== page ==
In Pacific Northwest, camping on rise amid coronavirus

Regardless, groups should include no more than five people from outside the household, which is the largest gathering allowed in the second of the state’s four-phase reopening plan, where Clark County remains.

At this point, we’re all well aware of the need to frequently wash hands or use hand sanitizer, and it’s no different while camping, experts say. And public bathrooms? If you can’t avoid them, be sure to wear a face covering, since research shows that the virus may linger in the air. Avoid touching any surfaces.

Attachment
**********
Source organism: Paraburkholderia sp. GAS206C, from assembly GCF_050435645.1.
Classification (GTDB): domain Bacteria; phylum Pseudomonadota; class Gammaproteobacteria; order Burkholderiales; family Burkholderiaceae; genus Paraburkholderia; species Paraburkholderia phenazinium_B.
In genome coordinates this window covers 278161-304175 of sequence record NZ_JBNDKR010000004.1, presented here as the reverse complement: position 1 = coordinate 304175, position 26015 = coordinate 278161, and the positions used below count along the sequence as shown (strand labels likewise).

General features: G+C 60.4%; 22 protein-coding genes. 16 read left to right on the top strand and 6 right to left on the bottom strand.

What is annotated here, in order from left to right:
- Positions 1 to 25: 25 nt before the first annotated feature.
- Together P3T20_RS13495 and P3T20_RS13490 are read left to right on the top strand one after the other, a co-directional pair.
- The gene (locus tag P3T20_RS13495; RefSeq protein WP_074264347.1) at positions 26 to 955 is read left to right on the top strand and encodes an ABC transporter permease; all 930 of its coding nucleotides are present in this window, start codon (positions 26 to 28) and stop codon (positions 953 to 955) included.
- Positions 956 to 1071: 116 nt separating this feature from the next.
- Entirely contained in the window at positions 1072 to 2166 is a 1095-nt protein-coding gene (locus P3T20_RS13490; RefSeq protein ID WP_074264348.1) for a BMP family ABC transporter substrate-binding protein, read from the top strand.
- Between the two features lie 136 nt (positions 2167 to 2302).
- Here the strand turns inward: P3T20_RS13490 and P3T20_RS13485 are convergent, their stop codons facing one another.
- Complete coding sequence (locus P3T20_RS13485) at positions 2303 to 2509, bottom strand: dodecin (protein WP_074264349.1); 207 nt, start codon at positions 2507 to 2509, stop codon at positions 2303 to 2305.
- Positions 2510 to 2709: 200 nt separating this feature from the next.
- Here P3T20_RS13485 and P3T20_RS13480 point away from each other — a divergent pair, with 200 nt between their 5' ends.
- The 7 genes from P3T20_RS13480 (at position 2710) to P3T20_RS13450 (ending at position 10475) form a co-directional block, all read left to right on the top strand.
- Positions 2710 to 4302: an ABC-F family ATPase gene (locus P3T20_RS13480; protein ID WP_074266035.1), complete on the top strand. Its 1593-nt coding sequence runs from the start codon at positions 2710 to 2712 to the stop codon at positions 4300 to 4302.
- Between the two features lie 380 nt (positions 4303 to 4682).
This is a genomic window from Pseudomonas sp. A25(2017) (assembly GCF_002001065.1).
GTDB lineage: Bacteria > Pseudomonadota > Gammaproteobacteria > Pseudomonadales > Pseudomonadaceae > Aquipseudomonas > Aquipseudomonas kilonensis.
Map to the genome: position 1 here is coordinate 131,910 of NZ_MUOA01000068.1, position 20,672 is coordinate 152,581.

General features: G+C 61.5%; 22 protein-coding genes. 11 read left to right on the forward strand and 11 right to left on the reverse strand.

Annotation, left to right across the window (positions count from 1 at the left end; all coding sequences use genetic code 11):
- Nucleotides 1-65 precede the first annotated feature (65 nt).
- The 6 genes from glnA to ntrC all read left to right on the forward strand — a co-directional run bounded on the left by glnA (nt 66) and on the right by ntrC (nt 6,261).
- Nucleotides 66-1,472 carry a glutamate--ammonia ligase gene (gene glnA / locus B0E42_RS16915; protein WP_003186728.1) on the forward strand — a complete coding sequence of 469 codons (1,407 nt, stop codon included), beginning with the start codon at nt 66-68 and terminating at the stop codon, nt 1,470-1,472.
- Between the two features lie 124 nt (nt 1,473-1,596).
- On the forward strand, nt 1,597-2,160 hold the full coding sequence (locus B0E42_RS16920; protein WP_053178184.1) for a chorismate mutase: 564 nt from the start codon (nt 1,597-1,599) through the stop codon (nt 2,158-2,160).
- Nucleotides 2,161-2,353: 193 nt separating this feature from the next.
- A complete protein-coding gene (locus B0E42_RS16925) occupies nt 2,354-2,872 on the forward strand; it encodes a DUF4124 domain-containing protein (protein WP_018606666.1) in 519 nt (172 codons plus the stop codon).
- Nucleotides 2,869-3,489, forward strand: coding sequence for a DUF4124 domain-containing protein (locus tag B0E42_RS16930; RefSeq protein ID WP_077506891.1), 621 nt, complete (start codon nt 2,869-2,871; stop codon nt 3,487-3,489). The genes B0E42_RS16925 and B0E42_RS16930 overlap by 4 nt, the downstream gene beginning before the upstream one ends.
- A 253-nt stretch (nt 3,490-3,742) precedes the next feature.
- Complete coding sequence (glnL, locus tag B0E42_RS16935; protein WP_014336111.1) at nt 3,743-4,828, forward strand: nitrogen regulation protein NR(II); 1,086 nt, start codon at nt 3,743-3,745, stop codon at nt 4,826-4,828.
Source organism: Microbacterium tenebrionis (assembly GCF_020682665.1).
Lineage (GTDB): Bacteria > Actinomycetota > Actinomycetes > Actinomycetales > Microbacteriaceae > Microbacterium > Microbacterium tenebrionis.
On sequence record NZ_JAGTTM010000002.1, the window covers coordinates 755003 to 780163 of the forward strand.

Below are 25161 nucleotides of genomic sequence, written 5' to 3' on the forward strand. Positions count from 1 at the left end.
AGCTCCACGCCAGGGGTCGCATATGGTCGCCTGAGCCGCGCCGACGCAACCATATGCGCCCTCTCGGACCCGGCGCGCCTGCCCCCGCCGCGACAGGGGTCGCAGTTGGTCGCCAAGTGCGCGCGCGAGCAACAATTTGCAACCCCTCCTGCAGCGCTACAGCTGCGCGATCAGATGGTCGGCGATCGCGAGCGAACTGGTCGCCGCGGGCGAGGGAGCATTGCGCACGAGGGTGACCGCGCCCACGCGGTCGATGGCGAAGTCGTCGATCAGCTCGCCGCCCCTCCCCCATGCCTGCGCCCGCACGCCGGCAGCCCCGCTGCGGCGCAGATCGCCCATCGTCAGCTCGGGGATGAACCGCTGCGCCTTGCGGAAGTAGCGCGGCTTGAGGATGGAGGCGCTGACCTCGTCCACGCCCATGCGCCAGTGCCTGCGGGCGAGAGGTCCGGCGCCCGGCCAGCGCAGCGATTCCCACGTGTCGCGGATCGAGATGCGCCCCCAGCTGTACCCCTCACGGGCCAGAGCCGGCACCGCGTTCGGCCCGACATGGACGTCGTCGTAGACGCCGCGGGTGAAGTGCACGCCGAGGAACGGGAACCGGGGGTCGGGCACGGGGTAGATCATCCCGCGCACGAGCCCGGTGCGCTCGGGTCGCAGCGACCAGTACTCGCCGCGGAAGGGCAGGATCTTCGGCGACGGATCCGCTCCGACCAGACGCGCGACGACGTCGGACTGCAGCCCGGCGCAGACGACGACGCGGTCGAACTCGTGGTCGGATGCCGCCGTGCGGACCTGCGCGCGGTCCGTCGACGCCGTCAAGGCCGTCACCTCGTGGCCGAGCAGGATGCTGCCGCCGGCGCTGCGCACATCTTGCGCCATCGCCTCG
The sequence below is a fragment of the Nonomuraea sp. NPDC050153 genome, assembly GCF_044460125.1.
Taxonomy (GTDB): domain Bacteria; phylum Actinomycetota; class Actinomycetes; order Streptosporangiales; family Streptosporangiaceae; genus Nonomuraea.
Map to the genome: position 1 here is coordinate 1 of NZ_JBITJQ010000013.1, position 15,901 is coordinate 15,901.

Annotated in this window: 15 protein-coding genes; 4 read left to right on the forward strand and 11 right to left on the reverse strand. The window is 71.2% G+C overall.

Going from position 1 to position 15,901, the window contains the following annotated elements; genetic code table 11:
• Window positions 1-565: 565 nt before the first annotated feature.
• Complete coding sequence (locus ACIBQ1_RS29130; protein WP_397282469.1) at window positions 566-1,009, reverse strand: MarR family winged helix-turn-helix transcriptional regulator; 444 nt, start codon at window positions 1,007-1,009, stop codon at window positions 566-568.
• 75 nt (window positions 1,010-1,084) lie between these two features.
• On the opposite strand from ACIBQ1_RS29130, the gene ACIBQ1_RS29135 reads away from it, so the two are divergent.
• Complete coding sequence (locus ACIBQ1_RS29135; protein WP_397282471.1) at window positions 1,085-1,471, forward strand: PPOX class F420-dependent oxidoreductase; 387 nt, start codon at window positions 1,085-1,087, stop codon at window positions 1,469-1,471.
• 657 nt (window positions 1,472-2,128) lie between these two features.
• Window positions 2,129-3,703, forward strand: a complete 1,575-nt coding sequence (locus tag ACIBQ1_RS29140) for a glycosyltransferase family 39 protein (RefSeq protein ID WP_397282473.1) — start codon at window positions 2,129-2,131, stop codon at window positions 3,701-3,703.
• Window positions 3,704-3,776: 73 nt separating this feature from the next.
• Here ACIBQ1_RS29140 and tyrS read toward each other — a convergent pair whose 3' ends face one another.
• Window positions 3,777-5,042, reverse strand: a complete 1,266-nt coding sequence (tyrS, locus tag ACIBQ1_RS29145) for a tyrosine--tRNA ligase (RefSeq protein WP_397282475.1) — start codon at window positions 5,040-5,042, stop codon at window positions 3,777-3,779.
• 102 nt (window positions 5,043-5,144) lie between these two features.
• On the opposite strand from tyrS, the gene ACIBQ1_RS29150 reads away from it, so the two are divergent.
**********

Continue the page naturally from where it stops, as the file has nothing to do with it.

You could bring a portable restroom (that is, a bucket), such as a Luggable Loo, which can be placed in a small stand-up tent for privacy. Deeper in the woods, doing your business and burying it may be an option, but some public lands require that you pack out everything, including human waste.

Amenities vary

Campers should plan ahead and check what amenities, if any, are available at the campground they select. Several agency officials repeated the same line: “Know before you go.”

“It’s kind of all over the board, as far as what’s open,” Yeats said of the state parks system. “It’s about really coming prepared, knowing what to expect, and having a Plan B. As we get to some of these warmer temperatures, some of the water access points are going to be pretty crowded.”